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Our History

660 Cities. 24 Countries. 6 Continents. We are Garth Fagan Dance!

Garth Fagan Dance is an internationally acclaimed contemporary American dance company, a bustling school of dance with an enrollment of 400 students, and a community-based resource of broad and growing influence, whose home has remained in Rochester for almost five decades.

The company’s start began in the ‘70s when the country was just beginning to emerge from a tumultuous decade of riots and widespread unrest.  As part of his recent appointment to the faculty at the State University of New York in Brockport, Garth Fagan began teaching dance classes at the SUNY Educational Opportunity Center in downtown Rochester.

Many of his students had no previous training.  Most came from inner city, economically disadvantaged backgrounds.  But Fagan was so inspired by their raw talent and tenacity that he decided to transform this highly unconventional group of dancers into a professional company, based not in one of the world’s cultural capitals but in upstate New York.

From this early start, the organization has continued to evolve, shaped by the values that first prompted its formation, Garth Fagan Dance is still dedicated to the sentiments expressed in its founding mission…

Our Mission

To advance, nurture, and sustain

Garth Fagan’s pioneering vision of contemporary dance through…

 

Creation, performance, and preservation of his choreography

and the commissioning of works by company dancers.

 

Dance training that encourages young people, regardless of their

race, gender, or financial resources to develop their full potential.

 

Educational programs, performances, and activities

that enrich communities and engage audiences.

Garth Fagan Dance has been acclaimed as “unfailingly original” by The New York Times, which also named the Company’s piece Mudan 175/39 third of the top six dance watching moments of 2009. Tony award-winning choreographer Garth Fagan’s dancers communicate with unbridled energy the depth, precision, and grace of Fagan’s work. The Company’s “fearless” dancers are “able to sustain long adagio balances, to change direction in mid-air, to vary the dynamic of a turn, to stop on a dime,” wrote David Vaughan in Ballet Review. Fagan’s ever-evolving dance language draws on many sources: sense of weight in modern dance, torso-centered movement and energy of Afro-Caribbean, speed and precision of ballet, and the rule breaking experimentation of the post-moderns.

 

The Company has been cited for its excellence and originality with a New York Governor’s Arts Award and has claimed five winners of “Bessie” Awards (New York Performance Awards): Garth Fagan (1990), Steve Humphrey (1984), Norwood Pennewell (1988), Natalie Rogers (1992), and Sharon Skepple (1999). 

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Photo of Bessie Award Winners

Photograhy by: Steve Labuzetta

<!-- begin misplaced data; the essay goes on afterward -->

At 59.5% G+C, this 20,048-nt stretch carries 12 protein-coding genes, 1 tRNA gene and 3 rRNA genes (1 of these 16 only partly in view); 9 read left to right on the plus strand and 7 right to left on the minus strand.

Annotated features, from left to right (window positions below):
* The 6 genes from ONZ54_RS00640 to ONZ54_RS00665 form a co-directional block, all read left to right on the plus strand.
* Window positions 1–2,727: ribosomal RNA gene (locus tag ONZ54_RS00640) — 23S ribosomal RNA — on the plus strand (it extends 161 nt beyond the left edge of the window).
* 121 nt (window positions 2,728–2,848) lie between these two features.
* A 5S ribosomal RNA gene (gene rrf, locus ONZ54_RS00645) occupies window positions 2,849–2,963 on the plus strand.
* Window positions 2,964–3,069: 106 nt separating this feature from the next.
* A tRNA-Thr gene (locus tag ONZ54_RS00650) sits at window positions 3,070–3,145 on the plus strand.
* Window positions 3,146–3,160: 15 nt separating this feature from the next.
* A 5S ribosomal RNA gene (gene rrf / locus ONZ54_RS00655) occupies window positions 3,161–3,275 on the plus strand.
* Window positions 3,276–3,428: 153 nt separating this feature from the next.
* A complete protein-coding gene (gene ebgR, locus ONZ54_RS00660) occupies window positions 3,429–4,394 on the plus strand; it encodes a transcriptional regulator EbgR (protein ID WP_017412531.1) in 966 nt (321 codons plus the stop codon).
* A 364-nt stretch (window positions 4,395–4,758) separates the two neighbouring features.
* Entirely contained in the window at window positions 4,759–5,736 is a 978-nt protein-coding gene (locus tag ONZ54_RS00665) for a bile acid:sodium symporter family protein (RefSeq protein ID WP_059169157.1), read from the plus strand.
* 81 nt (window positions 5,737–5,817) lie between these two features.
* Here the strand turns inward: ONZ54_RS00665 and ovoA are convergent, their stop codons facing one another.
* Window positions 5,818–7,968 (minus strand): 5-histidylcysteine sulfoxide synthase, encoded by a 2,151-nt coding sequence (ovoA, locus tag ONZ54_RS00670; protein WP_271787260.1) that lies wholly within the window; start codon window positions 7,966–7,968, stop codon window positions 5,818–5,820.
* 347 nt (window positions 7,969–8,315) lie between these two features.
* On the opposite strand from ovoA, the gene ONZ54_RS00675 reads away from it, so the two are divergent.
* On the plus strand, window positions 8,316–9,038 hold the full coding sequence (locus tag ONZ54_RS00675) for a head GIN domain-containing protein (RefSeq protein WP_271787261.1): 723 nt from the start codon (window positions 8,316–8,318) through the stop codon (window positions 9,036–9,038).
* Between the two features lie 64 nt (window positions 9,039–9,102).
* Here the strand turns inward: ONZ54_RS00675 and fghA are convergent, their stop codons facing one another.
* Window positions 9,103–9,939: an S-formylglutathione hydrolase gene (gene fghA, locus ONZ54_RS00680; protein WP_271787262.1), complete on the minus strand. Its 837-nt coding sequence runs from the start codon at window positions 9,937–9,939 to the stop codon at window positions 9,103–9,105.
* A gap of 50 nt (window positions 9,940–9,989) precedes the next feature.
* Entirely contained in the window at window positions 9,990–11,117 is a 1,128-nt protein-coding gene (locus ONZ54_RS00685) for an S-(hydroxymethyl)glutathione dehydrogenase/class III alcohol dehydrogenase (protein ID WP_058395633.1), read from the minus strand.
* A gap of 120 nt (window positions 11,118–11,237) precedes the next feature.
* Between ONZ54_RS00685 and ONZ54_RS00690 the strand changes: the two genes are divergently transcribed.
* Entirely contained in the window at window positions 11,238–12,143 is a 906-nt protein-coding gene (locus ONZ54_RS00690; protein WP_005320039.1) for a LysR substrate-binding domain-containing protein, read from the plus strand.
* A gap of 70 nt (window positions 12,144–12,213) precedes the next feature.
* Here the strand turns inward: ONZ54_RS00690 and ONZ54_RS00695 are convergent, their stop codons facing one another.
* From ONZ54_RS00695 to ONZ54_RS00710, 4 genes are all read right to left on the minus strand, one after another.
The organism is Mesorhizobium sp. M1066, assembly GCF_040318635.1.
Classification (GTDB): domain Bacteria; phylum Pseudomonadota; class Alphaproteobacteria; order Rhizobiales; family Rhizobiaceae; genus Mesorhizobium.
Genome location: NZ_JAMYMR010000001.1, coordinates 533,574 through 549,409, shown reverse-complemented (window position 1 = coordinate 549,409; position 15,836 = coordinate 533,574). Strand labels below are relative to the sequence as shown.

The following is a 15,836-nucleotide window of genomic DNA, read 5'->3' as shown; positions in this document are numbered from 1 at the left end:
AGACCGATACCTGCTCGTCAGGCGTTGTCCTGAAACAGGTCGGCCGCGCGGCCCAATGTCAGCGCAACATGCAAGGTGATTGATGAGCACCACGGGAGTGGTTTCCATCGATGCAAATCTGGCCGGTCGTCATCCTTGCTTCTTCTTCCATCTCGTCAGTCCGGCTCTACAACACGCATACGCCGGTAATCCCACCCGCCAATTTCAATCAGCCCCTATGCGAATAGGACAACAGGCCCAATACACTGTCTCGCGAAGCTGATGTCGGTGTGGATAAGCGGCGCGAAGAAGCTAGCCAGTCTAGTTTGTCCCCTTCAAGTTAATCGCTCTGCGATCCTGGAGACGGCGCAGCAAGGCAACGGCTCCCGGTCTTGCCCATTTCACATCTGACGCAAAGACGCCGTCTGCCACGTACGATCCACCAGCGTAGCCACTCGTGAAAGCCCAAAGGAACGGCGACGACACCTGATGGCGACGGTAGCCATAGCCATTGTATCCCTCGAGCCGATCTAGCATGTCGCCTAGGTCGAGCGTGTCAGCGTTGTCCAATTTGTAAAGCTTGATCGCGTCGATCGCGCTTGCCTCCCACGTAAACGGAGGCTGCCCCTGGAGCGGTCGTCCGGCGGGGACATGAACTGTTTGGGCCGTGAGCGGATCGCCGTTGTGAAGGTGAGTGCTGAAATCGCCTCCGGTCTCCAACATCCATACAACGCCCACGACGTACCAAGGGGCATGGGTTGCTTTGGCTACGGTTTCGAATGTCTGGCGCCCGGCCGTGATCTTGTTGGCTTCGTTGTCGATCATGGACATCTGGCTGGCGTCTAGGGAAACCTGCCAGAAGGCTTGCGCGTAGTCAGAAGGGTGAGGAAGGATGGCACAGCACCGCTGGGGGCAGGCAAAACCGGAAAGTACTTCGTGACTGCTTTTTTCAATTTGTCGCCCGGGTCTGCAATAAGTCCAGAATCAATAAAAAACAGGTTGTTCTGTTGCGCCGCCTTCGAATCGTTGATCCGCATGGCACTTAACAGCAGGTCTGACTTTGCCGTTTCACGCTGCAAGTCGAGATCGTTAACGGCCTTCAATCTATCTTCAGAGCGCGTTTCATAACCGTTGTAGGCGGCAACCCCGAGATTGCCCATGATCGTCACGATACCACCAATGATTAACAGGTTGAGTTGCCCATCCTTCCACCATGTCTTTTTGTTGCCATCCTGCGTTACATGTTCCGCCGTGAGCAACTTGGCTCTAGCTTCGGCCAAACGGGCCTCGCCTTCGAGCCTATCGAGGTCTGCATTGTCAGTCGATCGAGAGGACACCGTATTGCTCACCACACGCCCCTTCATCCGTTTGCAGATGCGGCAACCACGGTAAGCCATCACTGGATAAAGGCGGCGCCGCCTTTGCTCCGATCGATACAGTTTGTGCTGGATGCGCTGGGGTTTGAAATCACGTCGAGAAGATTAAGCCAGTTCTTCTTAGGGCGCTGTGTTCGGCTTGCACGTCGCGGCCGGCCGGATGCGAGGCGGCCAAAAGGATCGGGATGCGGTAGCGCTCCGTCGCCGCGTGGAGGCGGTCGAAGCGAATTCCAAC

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Company Timeline

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G. Garth Fagan was born May 3rd in Kingston, Jamaica. 

His parents were Louise Walker and S.W. Fagan, an Oxford man and the chief education officer of Jamaica. His father lived by the credo, "Discipline is Freedom."

Garth's Parents

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Louise Walker

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Garth - age 8

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Fagan at the Wand Theatre, Kingston, Jamaica

At 16, Fagan began to dance and tour Latin America with Ivy Baxter and the Jamaica National Dance Company. The dancers were world-traveled, they were racy, they wore beautiful clothes, and not only did they look fast, they were fast, in the old-fashioned way.

In 1959, Fagan, as part of the Jamaica National Dance Company, performed at the inauguration of Cuban President Fidel Castro. Early major influences from Caribbean dance teachers include Ivy Baxter, Pearl Primus, and Lavinia Williams.

1940

1950s

Garth Fagan was born in Jamaica in 1940, to achievement-minded parents who were not thrilled when their son, at 16, began to dance and tour with Ivy Baxter's Jamaica National Dance Theater. "Hell, no!" Mr. Fagan says, laughing. "The dancers were world-traveled, they were racy, they wore beautiful clothes, and not only did they look fast, they were fast, in the old-fashioned way." Mr. Fagan did not mind his parents' skepticism too much; back then, he said, he did not want to be a dancer: "I wanted to be an artist -- a painter." Still, he dutifully went to college, at Wayne State University in Detroit, intending to study psychology. "My dad would say, 'Garth, discipline is freedom.' I used to hate it!" he says. But somehow he choreographed countless college productions, and attended dance festivals around the country, and took classes with Martha Graham. Dance beat out art as Mr. Fagan's primary creative calling, and today his father's credo lives on in the subtitle of the company's signature work. "Prelude: Discipline Is Freedom."

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S.W. Fagan

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